There are several types of learning center instructor, including:
Instructors are knowledgable about a topic and work to pass that knowledge off to their students. Whether you work in a gym or a school, instructors are super important to the students' success.
There are lots of possibilities for you as an instructor. You could work at a health club or a gym or you could work for a school and instruct math. There are so many different instructors out there, basically any topic you can think of probably needs an instructor.
Your hours will vary depending on what industry you decide to go with. You may find some jobs require you to work nights and weekends, like if you were to become a fitness instructor, while school instructors only work during school hours. Your schedule really depends on what you're passionate and knowledgable about and when people want to learn it.
A tutor is hired based on a student's needs. If you're an expert in math and a student needs help in that area, then you might be hired to help. Tutoring can be both a long-term or short-term job, depending on the client's needs.
Sometimes one student will need help all year-round. In this situation, you might be hired by the family to help that student understand the difficulties they're going through in school. Or you might tutor at the college level and only help students for a couple of hours.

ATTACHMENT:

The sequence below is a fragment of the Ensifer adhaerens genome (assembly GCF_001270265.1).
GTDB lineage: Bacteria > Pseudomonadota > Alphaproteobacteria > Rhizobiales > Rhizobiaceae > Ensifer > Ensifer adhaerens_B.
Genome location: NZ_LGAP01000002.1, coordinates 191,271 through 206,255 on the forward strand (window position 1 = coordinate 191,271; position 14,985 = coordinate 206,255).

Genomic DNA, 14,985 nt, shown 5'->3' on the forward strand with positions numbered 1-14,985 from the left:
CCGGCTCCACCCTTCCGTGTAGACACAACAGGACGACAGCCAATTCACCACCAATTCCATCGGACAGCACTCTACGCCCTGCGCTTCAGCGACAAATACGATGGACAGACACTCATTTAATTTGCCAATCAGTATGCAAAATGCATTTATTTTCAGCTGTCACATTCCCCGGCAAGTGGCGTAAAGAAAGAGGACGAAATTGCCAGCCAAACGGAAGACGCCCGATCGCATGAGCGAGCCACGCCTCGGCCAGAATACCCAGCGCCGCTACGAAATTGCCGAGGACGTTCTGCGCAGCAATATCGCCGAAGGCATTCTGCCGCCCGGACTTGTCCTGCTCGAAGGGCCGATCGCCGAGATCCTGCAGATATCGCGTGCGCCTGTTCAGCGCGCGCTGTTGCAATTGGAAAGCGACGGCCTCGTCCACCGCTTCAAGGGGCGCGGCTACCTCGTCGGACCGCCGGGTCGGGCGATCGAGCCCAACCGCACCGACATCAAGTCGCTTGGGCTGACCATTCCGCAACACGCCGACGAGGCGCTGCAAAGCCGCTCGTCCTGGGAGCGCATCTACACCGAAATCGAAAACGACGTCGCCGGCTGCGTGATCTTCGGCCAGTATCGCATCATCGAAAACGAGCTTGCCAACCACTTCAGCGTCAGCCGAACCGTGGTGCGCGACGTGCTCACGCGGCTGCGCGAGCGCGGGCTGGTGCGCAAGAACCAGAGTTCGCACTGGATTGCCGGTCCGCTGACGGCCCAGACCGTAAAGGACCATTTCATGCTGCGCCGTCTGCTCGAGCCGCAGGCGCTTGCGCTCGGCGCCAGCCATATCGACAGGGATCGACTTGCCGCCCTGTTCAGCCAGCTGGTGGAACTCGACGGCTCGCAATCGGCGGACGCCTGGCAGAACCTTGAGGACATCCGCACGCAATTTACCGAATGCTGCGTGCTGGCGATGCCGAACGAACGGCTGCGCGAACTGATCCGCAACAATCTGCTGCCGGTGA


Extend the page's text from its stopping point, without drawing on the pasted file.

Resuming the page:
Your schedule as a tutor will vary greatly. You may help a student for a couple of hours each day after school or you might grab coffee with a college student on the weekend to study for a test. Just before you become a tutor, make sure you know what you're talking about.
As an adjunct instructor, your goal is to impart your wisdom onto students. While also being in charge of coming up with a syllabus for your class, holding office hours and grading their papers. We should note that adjunct instructors aren't full-time. And you probably shouldn't expect the same benefits that are accosted to professors.
Adjunct Instructors are hired on a contractual basis, meaning it's a nice way to make a little extra money but probably shouldn't be your only gig. If your goal is to become a full-time professor in the future, then this is definitely the right stepping stone on that path. If nothing else, you'll at least be able to work on your public speaking. We don't have to tell you how handy that can come in.
Mouse over a state to see the number of active learning center instructor jobs in each state. The darker areas on the map show where learning center instructors earn the highest salaries across all 50 states.